Tours of the Community of Christ properties at the Joseph Smith Historic Site, include the Visitors’ Center, the Homestead, Mansion House, Red Brick Store, and Smith Family Cemetery are available. See the Nauvoo Joseph Smith Historic Site website for more information or contact the Joseph Smith Historic Site, P.O. Box 338, Nauvoo, IL 62354, 217/453-2246.
The Plano congregation was organized on April 21, 1861, and met at the home of Elder James Horton. In May 1868, church members passed a resolution to build a church. In a show of support and encouragement, townspeople contributed liberally to the endeavor and a local merchant donated the land. Plano Stone Church was completed and dedicated in November 1868. The pews and pulpit, made from native lumber by church members, are still in use.
Joseph Smith III (church president and prophet from 1860-1915) and his family lived in Plano from January 1866-1881. Plano Stone Church served as church headquarters for that time period. Fourteen General Conferences of the church were hosted here. Early church publications, including the Holy Scriptures, the 1874 version of the Book of Mormon, and the first Zion’s Hope, were printed in Plano. In 1974 Plano Stone Church was designated a Kendal County historic landmark and it was added to the National Register of Historic Places in 1990. Plano Stone Church has the longest history of continued service in Kendal County.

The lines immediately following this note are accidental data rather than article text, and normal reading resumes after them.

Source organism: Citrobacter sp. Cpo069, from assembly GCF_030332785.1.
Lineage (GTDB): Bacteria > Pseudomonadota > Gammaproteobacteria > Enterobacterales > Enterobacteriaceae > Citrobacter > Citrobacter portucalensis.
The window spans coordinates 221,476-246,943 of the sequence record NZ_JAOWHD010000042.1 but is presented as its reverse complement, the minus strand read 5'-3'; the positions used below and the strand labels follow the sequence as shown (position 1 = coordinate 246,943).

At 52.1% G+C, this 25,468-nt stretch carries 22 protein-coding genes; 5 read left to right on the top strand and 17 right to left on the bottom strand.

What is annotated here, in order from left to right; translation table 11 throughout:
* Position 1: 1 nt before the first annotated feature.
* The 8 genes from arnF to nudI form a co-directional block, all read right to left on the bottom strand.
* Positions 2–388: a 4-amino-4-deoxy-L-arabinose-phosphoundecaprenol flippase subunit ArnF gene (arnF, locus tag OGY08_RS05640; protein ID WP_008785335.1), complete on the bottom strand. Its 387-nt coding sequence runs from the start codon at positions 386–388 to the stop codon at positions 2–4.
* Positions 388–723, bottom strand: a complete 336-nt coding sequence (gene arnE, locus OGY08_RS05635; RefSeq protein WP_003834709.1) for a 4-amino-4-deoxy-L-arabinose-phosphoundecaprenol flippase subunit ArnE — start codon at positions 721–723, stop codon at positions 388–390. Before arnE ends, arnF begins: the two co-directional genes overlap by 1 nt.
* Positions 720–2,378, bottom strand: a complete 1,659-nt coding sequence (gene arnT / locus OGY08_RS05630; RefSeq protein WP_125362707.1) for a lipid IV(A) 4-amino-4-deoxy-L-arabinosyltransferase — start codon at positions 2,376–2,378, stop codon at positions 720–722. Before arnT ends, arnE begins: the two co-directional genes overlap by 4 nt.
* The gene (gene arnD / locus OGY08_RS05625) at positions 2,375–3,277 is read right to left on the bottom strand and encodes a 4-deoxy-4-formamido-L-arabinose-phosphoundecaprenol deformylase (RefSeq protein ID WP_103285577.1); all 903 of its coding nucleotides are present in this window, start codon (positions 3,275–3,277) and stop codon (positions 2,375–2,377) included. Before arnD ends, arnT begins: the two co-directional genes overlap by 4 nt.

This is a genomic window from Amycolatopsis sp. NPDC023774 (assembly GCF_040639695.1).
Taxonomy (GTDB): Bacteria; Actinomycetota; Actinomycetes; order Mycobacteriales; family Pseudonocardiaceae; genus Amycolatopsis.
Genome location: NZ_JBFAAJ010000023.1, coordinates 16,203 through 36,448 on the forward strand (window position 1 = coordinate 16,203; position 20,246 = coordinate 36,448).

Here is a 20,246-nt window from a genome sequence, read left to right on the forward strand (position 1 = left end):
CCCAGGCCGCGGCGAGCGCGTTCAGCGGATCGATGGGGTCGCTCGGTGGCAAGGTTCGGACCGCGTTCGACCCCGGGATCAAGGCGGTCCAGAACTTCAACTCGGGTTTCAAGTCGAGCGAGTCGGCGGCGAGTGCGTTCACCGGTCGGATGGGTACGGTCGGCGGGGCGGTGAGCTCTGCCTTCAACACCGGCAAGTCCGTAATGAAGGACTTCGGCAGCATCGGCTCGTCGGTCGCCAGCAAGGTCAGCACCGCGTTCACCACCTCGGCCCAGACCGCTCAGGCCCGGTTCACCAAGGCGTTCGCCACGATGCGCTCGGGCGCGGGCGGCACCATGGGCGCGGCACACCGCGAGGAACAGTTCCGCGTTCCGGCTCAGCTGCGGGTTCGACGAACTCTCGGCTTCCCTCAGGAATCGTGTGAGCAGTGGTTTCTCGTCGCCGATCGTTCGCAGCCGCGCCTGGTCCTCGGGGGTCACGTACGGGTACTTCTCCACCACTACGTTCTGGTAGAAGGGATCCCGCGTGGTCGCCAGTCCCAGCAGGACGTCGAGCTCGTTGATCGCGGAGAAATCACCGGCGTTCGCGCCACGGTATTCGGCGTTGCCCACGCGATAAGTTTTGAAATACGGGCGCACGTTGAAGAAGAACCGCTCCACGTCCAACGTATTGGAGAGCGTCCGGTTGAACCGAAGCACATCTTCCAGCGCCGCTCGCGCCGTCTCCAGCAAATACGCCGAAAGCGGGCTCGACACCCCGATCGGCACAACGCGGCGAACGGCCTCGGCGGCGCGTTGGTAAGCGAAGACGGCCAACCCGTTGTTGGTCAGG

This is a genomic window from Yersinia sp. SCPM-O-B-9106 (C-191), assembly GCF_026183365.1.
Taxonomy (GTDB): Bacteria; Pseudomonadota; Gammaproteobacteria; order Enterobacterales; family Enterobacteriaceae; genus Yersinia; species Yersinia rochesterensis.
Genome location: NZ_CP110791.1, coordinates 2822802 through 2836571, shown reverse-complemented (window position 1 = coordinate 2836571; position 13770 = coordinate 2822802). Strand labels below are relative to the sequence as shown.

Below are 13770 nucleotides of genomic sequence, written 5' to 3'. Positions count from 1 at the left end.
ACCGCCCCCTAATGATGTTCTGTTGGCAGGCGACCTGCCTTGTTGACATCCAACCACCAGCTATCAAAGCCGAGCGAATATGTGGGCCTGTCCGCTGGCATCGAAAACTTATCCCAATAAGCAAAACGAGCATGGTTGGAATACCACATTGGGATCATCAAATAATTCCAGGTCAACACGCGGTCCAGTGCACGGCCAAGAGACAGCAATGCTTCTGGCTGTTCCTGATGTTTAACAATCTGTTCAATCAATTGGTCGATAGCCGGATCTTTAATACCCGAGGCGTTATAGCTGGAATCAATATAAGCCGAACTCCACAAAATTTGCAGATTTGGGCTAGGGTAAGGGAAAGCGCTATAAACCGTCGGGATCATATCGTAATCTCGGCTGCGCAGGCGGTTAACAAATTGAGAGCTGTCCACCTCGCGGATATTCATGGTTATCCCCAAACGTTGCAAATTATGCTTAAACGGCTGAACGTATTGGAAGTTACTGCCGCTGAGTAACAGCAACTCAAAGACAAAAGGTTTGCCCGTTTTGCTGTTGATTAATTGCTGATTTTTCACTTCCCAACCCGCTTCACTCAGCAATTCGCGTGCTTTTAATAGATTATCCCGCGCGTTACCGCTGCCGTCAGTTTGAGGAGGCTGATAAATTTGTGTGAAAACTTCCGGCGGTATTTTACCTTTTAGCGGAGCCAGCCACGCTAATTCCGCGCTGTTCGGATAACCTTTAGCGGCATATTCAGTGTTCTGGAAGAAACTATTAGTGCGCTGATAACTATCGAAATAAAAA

For information check the Plano web page or contact Lachlan Mackay at 217/453-2246.
In 1870 a stewardship association of church members, known as the Order of Enoch, purchased over three thousand acres of land in southern Iowa as a place for gathering. Church headquarters relocated to the emerging community in 1881 and Joseph III made Liberty Hall his home. Four RLDS Church presidents lived in Liberty Hall. The church was headquartered in Lamoni, Iowa, and Liberty Hall was a center of social and religious life for the community.
During the next 60 years, Liberty Hall served as a home for the aged, a farmhouse, CCC Headquarters, and a private residence. Now restored to its 1900-1905 Victorian style, Liberty Hall reflects the culture of the large, middle class Smith family living in a small, mid-western town as well as the heritage of Community of Christ.
The church-sponsored private liberal arts college, Graceland University, was dedicated in 1895. The campus’ historic Administrative Building was renovated in 1997. For more information regarding campus tours, contact Admissions Office, Graceland University, Lamoni, IA 50140; (641)784-5196; or www.graceland.edu.
In addition to the Temple and Auditorium, take time to visit Independence’s other historic church sites. The purchase of the 63-acre “Temple Lot” was negotiated in the Flournoy House, an 1820s brick building at Heritage Plaza. Next door is President F. M. Smith’s renovated 1830s brick cabin, now known as the F. M. Smith Study.
May through August, tours are available Tuesday through Saturday from 10:00 a.m. - 4:30 p.m.; other times by appointment. Check the Heritage Plaza web page for information or contact Charlie Robison at (816) 461-6578.
Walk in the footsteps of early church members on the Missouri Mormon Walking Trail through Independence, visit the Stone Church and see its stained glass windows depicting events in church history. Contact Stone Church at 816/254-2211. Or, visit Mound Grove Cemetery where you can see the graves of Joseph Smith III, Frederick M. Smith, Israel A. Smith, W. Wallace Smith, and other church leaders.